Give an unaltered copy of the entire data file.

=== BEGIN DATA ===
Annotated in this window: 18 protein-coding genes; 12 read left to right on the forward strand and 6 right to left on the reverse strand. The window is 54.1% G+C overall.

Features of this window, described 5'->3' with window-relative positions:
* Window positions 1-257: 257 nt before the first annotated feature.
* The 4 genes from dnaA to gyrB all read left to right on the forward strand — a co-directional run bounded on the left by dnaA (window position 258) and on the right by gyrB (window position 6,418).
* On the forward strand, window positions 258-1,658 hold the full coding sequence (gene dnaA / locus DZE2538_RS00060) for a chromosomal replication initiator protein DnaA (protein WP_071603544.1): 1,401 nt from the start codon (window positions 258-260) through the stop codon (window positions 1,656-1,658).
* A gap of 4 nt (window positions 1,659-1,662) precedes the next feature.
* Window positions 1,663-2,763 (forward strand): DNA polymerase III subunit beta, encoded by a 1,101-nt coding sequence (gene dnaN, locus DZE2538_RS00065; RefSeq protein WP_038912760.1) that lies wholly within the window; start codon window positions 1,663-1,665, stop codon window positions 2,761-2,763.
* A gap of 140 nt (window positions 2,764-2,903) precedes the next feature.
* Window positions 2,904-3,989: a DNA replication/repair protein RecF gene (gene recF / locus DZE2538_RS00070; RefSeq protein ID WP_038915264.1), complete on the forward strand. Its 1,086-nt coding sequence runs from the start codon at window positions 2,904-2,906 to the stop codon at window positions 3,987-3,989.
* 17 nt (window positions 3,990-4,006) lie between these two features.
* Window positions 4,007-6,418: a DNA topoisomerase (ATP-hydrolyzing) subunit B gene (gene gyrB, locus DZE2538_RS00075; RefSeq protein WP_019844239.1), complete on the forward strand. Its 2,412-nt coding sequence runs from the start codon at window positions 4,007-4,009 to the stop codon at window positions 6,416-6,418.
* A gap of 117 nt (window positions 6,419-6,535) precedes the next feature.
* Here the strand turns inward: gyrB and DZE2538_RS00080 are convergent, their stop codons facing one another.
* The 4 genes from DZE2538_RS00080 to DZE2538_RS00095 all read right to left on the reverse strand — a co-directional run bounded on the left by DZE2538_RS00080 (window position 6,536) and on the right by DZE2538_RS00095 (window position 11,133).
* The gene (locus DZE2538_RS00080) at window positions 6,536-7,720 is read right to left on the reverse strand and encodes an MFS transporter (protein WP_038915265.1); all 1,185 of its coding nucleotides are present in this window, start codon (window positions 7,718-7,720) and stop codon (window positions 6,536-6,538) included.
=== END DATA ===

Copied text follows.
Annotated in this window: 18 protein-coding genes; 12 read left to right on the forward strand and 6 right to left on the reverse strand. The window is 54.1% G+C overall.

Features of this window, described 5'->3' with window-relative positions:
* Window positions 1-257: 257 nt before the first annotated feature.
* The 4 genes from dnaA to gyrB all read left to right on the forward strand — a co-directional run bounded on the left by dnaA (window position 258) and on the right by gyrB (window position 6,418).
* On the forward strand, window positions 258-1,658 hold the full coding sequence (gene dnaA / locus DZE2538_RS00060) for a chromosomal replication initiator protein DnaA (protein WP_071603544.1): 1,401 nt from the start codon (window positions 258-260) through the stop codon (window positions 1,656-1,658).
* A gap of 4 nt (window positions 1,659-1,662) precedes the next feature.
* Window positions 1,663-2,763 (forward strand): DNA polymerase III subunit beta, encoded by a 1,101-nt coding sequence (gene dnaN, locus DZE2538_RS00065; RefSeq protein WP_038912760.1) that lies wholly within the window; start codon window positions 1,663-1,665, stop codon window positions 2,761-2,763.
* A gap of 140 nt (window positions 2,764-2,903) precedes the next feature.
* Window positions 2,904-3,989: a DNA replication/repair protein RecF gene (gene recF / locus DZE2538_RS00070; RefSeq protein ID WP_038915264.1), complete on the forward strand. Its 1,086-nt coding sequence runs from the start codon at window positions 2,904-2,906 to the stop codon at window positions 3,987-3,989.
* 17 nt (window positions 3,990-4,006) lie between these two features.
* Window positions 4,007-6,418: a DNA topoisomerase (ATP-hydrolyzing) subunit B gene (gene gyrB, locus DZE2538_RS00075; RefSeq protein WP_019844239.1), complete on the forward strand. Its 2,412-nt coding sequence runs from the start codon at window positions 4,007-4,009 to the stop codon at window positions 6,416-6,418.
* A gap of 117 nt (window positions 6,419-6,535) precedes the next feature.
* Here the strand turns inward: gyrB and DZE2538_RS00080 are convergent, their stop codons facing one another.
* The 4 genes from DZE2538_RS00080 to DZE2538_RS00095 all read right to left on the reverse strand — a co-directional run bounded on the left by DZE2538_RS00080 (window position 6,536) and on the right by DZE2538_RS00095 (window position 11,133).
* The gene (locus DZE2538_RS00080) at window positions 6,536-7,720 is read right to left on the reverse strand and encodes an MFS transporter (protein WP_038915265.1); all 1,185 of its coding nucleotides are present in this window, start codon (window positions 7,718-7,720) and stop codon (window positions 6,536-6,538) included.